Once free of the physical addiction I needed to build a new life without alcohol. I knew alcohol was no longer an option.   

It was also not an option for me to live the rest of my life in fear of going back to alcohol. My goal was to live my life and do things I couldnít do because alcohol got in the way.

I was looking at a whole new world and I wanted to explore it.

In the past I would never have bought a motorcycle because I was too afraid of driving it drunk .  

I bought over the years 6 motorcycles and loved and enjoyed every one of them.

I had such a fear of public speaking that I would never ever get up in front of people and talk.  

I added that to my need to do list.

I had so many things on my need to do list. It became my need to try list. I needed to try joining hobby groups.

Over the years I have had so many experiences because I chose life over the restrictions that alcohol imposed on me.    

I believe itís about choice.   

Once no longer physically addicted then itís about choice.

If still physically addicted than itís about chose. To keep on with the addiction or search for way to detox.   

I meet a person who said he had quit drinking over 20 years so what was the odds he would drink tomorrow? Over the years the time going up 30 years 40years until he passed away. He never drank after he quit.

I stopped drinking  4/14/1983 this writing was done 2/01/2023. Whatís the odds I will drink tomorrow?

When I went to aa there was a person who kept getting drunk over and over. The old-timers kept inviting him every ware they went. He was always welcomed with open arms.

I asked one of them how come they were so welcoming of him and kept telling me I would never make it because I took credit for what I had done.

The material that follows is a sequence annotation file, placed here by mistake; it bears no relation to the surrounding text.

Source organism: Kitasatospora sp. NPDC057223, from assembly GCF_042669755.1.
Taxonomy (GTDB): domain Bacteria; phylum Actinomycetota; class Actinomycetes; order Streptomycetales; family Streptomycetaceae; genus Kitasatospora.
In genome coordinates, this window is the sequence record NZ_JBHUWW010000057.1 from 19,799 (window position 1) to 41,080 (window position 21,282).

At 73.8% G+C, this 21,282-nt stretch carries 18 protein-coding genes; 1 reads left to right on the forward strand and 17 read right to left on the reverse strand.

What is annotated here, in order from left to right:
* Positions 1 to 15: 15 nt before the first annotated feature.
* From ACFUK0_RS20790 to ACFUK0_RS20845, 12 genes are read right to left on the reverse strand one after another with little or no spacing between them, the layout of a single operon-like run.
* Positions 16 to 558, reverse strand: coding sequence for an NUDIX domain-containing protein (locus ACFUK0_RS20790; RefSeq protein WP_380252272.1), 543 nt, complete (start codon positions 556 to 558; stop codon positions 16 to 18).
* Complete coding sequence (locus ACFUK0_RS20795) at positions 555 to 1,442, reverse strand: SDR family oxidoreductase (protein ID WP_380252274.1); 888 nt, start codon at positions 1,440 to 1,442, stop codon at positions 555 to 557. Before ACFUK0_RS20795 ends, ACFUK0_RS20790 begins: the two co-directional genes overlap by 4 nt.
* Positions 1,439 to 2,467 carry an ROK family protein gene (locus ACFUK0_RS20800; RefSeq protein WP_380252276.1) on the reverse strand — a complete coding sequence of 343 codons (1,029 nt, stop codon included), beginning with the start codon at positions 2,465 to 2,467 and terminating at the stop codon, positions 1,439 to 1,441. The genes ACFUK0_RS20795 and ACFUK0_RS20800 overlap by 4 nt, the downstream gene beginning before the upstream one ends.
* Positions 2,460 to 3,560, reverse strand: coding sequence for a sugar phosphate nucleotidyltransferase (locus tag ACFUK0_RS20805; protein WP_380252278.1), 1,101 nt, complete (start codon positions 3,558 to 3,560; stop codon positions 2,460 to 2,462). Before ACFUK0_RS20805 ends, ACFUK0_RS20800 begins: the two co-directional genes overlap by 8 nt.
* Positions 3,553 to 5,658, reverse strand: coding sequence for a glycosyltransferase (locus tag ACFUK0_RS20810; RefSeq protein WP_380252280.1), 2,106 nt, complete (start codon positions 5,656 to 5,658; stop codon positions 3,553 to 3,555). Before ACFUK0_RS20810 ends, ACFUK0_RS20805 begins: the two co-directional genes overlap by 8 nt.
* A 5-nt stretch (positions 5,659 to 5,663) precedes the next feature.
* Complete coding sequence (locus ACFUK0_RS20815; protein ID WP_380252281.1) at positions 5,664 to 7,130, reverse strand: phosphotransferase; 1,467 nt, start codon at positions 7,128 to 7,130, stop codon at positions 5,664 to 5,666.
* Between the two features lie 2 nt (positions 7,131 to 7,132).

He told me I was doing it wrong and the man who kept failing was doing it right.

I answered back but I was staying sober.

He said it doesnít matter he was doing it right.   

I stopped going to aa because it wasnít about staying sober and building a life, it was about the god of aa and the cult of aa.

Where in the 12 steps does it talk about how to stop drinking and detox?


Hi Duaine :-)
I checked out the addition to the site, and think it's great!  And you stated a lot of my own feelings about/between SOS and AA. 

I initially got sober through AA, but have realized that a lot of what AA promotes and "suggests" its members do and believe, I didn't and couldn't believe, or at least to the extent of having my sobriety depend on it.  Some of the points you made in what you wrote on the site hit them on the head.  Thank you!


I've been in/around recovery for 8 years now, through AA, and I'm realizing that some of the tenets of AA are what may even be what are contributing to my inability to stay sober. 

The biggest two that come to mind are powerlessness, and HAVING to "work the program" exactly as everybody else does, with no room for me to do any thinking for myself.  As you mentioned...turning my life over to another drunk (sponsor) to teach me how to stay sober.  I just couldn't get around those...and there are more, but I don't want to get into it all right now

BUT, AA does have a lot to offer, and to tell you the truth, I don't know if I could have been able to get any grasp of what sobriety is supposed to be about, if I hadn't been introduced to AA and had the initial support that helped pull me through those first months of sobriety that I'd ever had in my adult life. 
Anyway, I did want to say also that I've been having a hard time "jumping in" and getting involved with the group, but I'd really like to!  So this is my first attempt...but I hope not my last one :-)
Susan B.

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Val. 24 No 4

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Web Master Duaine Metevia